On March 22nd, 1922, at 8:00 o’clock in the evening, a special meeting of the Palm Beach Yacht Club was held on Captain W.H. Reddy’s houseboat “New River”.  A reorganization was effected and Commodore M. B. Carmichael was elected.  During his year in office, a great deal was accomplished.  During this year the first dock in West Palm Beach was erected at the foot of “Sixth Avenue” (currently “8th Street”).  A temporary clubhouse was built on the dock and the membership was materially increased.

Text from the Annual Publication ...

“During the last three years the Palm Beach Yacht Club has erected a clubhouse which is one of the finest in the South.  It has revived the Washington’s Birthday Regatta, which is now deemed a yachting event of considerable importance, and has increased its membership to something over 400.”

“While the first Washington’s Birthday Regatta in the Palm Beaches was held in 1894, the real history of the annual race as now staged dates to 1923, when a special committee composed of Herbert Margerum and Frederic Barlow went to New York and enlisted the aid of several nationally known racing men in bringing to Palm Beach a number of the famous 151-class hydroplanes.”

“The Venetian Night parade staged on Sunday evening made a picture long to be remembered.  Gorgeous with colored lighting effects, they paraded slowly up and down the lake in front of a double shore line illuminated with red flares and various colored lights on the hotels and buildings.  The annual drivers’ dinner and presentation of trophies at the Clubhouse was a most interesting event because it brought together one of the largest assemblages of racing men from all sections of the United States ever assembled in the South.”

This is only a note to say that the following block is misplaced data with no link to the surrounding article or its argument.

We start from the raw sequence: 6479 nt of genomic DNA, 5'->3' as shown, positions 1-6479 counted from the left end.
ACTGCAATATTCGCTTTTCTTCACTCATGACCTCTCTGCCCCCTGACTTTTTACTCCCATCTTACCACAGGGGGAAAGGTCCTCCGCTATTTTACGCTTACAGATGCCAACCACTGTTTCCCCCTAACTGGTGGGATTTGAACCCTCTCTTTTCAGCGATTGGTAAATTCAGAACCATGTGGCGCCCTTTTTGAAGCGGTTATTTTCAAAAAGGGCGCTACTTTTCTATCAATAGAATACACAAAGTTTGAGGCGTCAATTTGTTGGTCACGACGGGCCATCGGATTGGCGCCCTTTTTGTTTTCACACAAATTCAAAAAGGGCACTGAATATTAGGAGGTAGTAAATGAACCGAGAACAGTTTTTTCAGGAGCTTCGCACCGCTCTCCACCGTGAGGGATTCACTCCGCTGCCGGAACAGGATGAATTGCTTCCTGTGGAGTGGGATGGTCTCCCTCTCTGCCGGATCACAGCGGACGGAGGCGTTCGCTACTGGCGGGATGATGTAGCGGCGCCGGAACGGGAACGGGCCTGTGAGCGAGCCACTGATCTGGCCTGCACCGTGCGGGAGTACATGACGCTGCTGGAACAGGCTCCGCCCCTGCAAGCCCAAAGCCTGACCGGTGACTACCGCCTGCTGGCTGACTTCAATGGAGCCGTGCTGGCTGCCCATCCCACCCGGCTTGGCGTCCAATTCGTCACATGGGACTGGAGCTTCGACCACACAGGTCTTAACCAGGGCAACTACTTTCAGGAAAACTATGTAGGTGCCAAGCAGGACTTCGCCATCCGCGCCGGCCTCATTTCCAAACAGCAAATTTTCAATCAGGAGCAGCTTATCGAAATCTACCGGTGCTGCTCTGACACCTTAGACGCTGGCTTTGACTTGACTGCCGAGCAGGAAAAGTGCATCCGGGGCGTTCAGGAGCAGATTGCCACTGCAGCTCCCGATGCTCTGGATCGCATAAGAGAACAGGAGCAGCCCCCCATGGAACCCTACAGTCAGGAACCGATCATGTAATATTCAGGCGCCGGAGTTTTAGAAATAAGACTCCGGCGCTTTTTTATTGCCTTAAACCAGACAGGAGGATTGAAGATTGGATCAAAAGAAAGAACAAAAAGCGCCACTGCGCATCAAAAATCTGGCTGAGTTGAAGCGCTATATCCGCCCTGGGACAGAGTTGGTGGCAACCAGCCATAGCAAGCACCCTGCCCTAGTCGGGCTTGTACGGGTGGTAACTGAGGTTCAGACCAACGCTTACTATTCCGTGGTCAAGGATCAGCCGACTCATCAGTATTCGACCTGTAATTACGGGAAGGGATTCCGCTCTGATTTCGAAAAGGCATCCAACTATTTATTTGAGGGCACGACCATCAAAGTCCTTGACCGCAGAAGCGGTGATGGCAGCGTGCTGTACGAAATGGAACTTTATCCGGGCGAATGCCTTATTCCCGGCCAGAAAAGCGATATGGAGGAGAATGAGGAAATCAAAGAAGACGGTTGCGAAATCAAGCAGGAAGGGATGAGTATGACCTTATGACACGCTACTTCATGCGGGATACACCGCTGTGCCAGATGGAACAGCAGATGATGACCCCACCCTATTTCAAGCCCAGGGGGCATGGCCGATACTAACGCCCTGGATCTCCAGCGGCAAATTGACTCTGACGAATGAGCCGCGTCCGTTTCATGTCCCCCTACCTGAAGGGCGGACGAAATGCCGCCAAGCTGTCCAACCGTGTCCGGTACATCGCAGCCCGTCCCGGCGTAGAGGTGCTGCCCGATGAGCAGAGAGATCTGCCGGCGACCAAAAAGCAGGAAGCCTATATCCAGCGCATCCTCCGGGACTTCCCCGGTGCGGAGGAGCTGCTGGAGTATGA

Thomas Keller Was Here!

America's Premier Chef brought a new level of cuisine to members in the 1970's.

Born at Camp Pendleton in Oceanside, California, to Edward and Betty Keller, a Marine drill instructor and a restaurateur respectively, Thomas was the youngest of five boys.  The family moved east and settled in Palm Beach, Florida, where his mother, Betty Keller, became the Manager of the Palm Beach Yacht Club.

n his teenage summers and after school, the young Tom Keller worked at the Yacht Club, starting as a dishwasher and quickly moving up to cook.  It was here he discovered his passion for cooking and 'perfection in a hollandaise sauce'.  Member Patricia Dehon remembers "Tommy" traveling to France to intern in fine French Restaurants under the tutelage of renowned chefs where he found the training and challenge he needed to make his own way.  Coming back to Florida from time to time, Thomas picked up some kitchen shifts for his Mom at the Club and Patricia said the food was so superb no one could believe it!  Alas, he was anxious to move out on his own and try his hand as an entrepreneur.  He soon left for New York  and began his meteoric career to what many now consider him to be the "Best Chef in America". 

Clearly Thomas Keller set the standard for the renowned food and service at the Palm Beach Yacht Club, now provided by our fantastic Executive Chef Bill Somers.  


Thomas Keller-Yacht Club Appearance & Book signing November 23, 2011



(L to R) Maitre d' Paul Frassetto, Executive Chef Bill Somers, Thomas Keller,
Sous Chef Manny Fundora, General Manager Elaine Ragon, and
Club Operations Manager Michael Nadeau